Vote by mail, also called mail-in voting, allows those who are registered to vote to receive a ballot at their designated mailing address, typically a few weeks before the election. After completing the ballot, the registered voter can either mail it back or drop it in a drop-box before Election Day.
Mail-in voting is similar to absentee ballots. Absentee ballots started during the Civil War, allowing soldiers to cast their ballots in their home states. Absentee ballots became more common as they made voting more accessible to more people, such as those who are facing emergency situations or those who have a disability. Over time, many states began expanding access to absentee voting.
Today, 34 states and the District of Columbia allow any voter to ask for an absentee ballot even if they are physically able to vote in person on Election Day. This is called “no-excuse absentee voting.” The other 16 states have specific requirements to receive an absentee ballot but have relaxed their rules due to the coronavirus pandemic. This means that someone can cite the virus as an excuse for their request.
Election officials began referring to absentee ballots as “advanced ballots,” “mailed ballots,” “vote-by-mail ballots,” and “mail ballots” as the practice became more widespread and the policy of absentee voting was expanded to be available more people. If you are in the United States, you must register to vote before you’re eligible to receive an absentee ballot.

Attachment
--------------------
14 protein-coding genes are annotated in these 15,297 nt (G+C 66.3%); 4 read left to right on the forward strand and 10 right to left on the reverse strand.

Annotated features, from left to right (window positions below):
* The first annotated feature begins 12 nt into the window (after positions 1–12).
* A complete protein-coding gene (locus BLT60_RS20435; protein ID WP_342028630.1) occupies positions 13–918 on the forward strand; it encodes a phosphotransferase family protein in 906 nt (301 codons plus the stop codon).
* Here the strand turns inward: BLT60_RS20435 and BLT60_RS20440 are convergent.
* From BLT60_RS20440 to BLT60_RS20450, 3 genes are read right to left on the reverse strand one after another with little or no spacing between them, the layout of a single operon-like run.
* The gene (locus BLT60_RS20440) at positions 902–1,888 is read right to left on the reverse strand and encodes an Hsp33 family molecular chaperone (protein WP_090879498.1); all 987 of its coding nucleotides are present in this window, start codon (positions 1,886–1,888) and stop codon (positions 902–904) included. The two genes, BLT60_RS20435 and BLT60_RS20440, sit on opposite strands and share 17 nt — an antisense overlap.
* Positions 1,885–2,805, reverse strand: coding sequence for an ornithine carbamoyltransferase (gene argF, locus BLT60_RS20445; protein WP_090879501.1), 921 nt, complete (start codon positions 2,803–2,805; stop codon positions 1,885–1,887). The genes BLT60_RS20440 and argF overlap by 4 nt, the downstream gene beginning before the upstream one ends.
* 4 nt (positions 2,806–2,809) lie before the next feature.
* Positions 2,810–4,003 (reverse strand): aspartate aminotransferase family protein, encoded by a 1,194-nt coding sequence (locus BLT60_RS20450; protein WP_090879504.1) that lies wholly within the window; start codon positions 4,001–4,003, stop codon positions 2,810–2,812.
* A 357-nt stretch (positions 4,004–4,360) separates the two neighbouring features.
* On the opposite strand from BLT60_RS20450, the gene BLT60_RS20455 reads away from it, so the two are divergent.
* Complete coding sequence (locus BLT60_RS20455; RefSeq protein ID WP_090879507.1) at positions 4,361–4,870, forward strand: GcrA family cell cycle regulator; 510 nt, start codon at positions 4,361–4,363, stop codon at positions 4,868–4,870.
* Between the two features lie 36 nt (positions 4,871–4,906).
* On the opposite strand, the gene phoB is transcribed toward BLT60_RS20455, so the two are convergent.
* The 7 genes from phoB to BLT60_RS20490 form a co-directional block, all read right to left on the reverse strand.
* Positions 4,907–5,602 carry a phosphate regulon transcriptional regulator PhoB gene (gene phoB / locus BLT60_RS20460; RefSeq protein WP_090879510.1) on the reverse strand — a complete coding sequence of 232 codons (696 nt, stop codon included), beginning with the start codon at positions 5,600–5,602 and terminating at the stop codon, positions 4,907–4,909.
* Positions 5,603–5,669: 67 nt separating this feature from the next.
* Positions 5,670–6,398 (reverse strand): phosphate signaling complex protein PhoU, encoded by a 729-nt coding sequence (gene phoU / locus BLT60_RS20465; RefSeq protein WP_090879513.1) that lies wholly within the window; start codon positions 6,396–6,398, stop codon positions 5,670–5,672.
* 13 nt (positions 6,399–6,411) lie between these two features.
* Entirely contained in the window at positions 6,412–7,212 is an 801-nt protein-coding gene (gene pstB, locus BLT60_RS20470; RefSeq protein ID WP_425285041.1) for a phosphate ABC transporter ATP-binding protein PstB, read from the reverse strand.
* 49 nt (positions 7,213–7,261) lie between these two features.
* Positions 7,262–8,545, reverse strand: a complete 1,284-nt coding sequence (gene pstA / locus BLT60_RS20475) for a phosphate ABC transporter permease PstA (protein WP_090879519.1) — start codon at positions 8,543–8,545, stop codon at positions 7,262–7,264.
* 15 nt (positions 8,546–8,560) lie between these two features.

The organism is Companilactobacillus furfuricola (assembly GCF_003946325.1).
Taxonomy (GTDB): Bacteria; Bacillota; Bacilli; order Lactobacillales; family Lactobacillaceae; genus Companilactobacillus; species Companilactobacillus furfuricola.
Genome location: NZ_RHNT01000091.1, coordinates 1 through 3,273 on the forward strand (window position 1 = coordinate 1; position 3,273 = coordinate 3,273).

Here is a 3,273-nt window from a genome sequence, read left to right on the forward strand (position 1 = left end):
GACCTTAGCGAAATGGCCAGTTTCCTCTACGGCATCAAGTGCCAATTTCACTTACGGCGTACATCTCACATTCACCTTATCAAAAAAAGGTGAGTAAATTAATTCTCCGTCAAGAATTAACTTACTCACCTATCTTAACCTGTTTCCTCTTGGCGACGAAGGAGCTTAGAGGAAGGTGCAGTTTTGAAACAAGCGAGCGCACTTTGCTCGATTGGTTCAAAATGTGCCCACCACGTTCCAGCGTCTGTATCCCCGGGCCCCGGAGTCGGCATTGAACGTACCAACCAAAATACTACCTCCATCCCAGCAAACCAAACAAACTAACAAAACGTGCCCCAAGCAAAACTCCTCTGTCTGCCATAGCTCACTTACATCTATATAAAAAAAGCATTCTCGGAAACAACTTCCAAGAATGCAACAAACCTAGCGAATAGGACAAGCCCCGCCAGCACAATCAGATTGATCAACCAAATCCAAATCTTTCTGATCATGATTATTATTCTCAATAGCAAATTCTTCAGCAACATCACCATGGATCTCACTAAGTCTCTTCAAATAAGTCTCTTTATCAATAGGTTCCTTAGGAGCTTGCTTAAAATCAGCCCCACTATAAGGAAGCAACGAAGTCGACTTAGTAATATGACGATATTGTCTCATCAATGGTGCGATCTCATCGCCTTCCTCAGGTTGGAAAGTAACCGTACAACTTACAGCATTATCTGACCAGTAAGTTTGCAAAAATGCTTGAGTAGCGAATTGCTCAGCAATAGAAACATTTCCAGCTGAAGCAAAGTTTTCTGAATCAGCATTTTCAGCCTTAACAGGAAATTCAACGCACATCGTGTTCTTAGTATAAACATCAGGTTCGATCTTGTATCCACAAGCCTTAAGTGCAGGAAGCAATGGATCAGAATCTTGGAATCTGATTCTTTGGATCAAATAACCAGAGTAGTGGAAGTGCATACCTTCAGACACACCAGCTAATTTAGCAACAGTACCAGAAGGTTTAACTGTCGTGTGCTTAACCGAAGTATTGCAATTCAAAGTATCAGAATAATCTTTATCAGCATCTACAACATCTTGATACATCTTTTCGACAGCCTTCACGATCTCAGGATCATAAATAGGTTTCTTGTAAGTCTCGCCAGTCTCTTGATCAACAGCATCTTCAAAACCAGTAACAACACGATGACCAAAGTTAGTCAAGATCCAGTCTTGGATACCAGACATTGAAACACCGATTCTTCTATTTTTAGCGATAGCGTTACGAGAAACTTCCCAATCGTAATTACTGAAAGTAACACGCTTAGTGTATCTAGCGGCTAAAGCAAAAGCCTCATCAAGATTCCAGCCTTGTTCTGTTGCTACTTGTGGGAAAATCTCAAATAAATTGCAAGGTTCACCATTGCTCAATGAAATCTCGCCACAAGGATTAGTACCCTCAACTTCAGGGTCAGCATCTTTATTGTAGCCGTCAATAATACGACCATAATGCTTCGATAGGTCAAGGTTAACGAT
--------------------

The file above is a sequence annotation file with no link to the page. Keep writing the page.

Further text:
States with Statutory Provisions for All-Mail Ballot Elections
Currently, five states conduct all elections by mail: Colorado, Hawaii, Oregon, Utah, and Washington. Oregon was the first state to implement this system in 2000. Hawaii was the most recent state to implement all-mail ballot elections in 2020.
Three states permit counties to opt into conducting all elections by mail: California, Nebraska, North Dakota. Nine states permit some elections to be conducted by mail: Alaska, Arizona, Florida, Kansas, Maryland, Missouri, Montana, New Mexico, and Wyoming. Five states permit certain jurisdictions to be designated as all-mail based on population: Idaho, Minnesota, Nevada, New Jersey, and New Mexico.
The following states have no-excuse absentee voting: Alaska, Arizona, California, Colorado (all-mail elections), District of Columbia, Florida, Georgia, Hawaii (all-mail eletions), Idaho, Illinois, Iowa, Kansas, Maine, Maryland, Michigan, Minnesota, Montana, Nebraska, Nevada, New Jersey, New Mexico, North Carolina, North Dakota, Ohio, Oklahoma, Oregon (all-mail elections), Pennsylvania, Rhode Island, South Dakota, Utah (all-mail elections), Vermont, Virginia, Washington (all-mail elections), Wisconsin, and Wyoming.